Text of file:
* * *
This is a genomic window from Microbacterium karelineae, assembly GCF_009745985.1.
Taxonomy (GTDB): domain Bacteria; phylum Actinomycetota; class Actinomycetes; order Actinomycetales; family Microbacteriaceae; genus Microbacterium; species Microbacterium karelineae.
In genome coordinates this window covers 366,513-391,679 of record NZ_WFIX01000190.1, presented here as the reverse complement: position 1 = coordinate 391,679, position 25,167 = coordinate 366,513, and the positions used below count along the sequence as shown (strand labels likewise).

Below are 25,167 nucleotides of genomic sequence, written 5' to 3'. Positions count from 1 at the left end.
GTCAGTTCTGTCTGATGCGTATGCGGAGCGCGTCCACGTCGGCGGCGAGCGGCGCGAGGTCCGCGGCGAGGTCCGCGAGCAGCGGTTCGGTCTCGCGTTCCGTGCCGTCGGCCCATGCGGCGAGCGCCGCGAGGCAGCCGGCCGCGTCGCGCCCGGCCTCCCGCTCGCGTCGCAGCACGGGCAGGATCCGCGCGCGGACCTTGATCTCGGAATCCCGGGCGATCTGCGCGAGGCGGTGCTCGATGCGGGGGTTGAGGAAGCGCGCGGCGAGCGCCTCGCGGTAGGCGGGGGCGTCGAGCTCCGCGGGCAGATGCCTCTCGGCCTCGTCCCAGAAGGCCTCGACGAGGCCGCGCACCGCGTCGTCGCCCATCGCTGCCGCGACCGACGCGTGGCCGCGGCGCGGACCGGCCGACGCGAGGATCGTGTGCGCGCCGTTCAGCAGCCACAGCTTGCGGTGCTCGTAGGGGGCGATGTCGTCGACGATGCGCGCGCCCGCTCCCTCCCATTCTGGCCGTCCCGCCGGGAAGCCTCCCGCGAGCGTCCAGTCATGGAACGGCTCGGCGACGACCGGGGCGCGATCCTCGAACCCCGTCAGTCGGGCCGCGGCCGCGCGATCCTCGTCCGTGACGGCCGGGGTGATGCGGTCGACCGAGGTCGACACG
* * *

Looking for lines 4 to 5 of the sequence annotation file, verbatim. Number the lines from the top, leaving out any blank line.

Below are 25,167 nucleotides of genomic sequence, written 5' to 3'. Positions count from 1 at the left end.
GTCAGTTCTGTCTGATGCGTATGCGGAGCGCGTCCACGTCGGCGGCGAGCGGCGCGAGGTCCGCGGCGAGGTCCGCGAGCAGCGGTTCGGTCTCGCGTTCCGTGCCGTCGGCCCATGCGGCGAGCGCCGCGAGGCAGCCGGCCGCGTCGCGCCCGGCCTCCCGCTCGCGTCGCAGCACGGGCAGGATCCGCGCGCGGACCTTGATCTCGGAATCCCGGGCGATCTGCGCGAGGCGGTGCTCGATGCGGGGGTTGAGGAAGCGCGCGGCGAGCGCCTCGCGGTAGGCGGGGGCGTCGAGCTCCGCGGGCAGATGCCTCTCGGCCTCGTCCCAGAAGGCCTCGACGAGGCCGCGCACCGCGTCGTCGCCCATCGCTGCCGCGACCGACGCGTGGCCGCGGCGCGGACCGGCCGACGCGAGGATCGTGTGCGCGCCGTTCAGCAGCCACAGCTTGCGGTGCTCGTAGGGGGCGATGTCGTCGACGATGCGCGCGCCCGCTCCCTCCCATTCTGGCCGTCCCGCCGGGAAGCCTCCCGCGAGCGTCCAGTCATGGAACGGCTCGGCGACGACCGGGGCGCGATCCTCGAACCCCGTCAGTCGGGCCGCGGCCGCGCGATCCTCGTCCGTGACGGCCGGGGTGATGCGGTCGACCGAGGTCGACACG